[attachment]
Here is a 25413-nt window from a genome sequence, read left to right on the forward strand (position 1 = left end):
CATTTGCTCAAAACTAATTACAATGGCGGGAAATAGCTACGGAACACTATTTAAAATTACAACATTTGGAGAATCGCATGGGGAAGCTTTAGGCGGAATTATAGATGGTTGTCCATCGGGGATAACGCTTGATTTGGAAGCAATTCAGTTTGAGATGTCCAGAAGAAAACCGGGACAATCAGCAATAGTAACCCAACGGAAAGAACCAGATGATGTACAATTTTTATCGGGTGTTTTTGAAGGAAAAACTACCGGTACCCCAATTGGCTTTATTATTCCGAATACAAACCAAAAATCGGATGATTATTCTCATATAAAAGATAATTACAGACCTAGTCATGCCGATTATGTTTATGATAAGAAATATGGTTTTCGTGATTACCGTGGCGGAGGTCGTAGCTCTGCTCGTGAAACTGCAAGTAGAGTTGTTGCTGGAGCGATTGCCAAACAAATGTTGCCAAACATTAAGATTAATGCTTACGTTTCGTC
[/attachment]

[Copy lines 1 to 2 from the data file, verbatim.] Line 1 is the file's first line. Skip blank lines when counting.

Here is a 25413-nt window from a genome sequence, read left to right on the forward strand (position 1 = left end):
CATTTGCTCAAAACTAATTACAATGGCGGGAAATAGCTACGGAACACTATTTAAAATTACAACATTTGGAGAATCGCATGGGGAAGCTTTAGGCGGAATTATAGATGGTTGTCCATCGGGGATAACGCTTGATTTGGAAGCAATTCAGTTTGAGATGTCCAGAAGAAAACCGGGACAATCAGCAATAGTAACCCAACGGAAAGAACCAGATGATGTACAATTTTTATCGGGTGTTTTTGAAGGAAAAACTACCGGTACCCCAATTGGCTTTATTATTCCGAATACAAACCAAAAATCGGATGATTATTCTCATATAAAAGATAATTACAGACCTAGTCATGCCGATTATGTTTATGATAAGAAATATGGTTTTCGTGATTACCGTGGCGGAGGTCGTAGCTCTGCTCGTGAAACTGCAAGTAGAGTTGTTGCTGGAGCGATTGCCAAACAAATGTTGCCAAACATTAAGATTAATGCTTACGTTTCGTC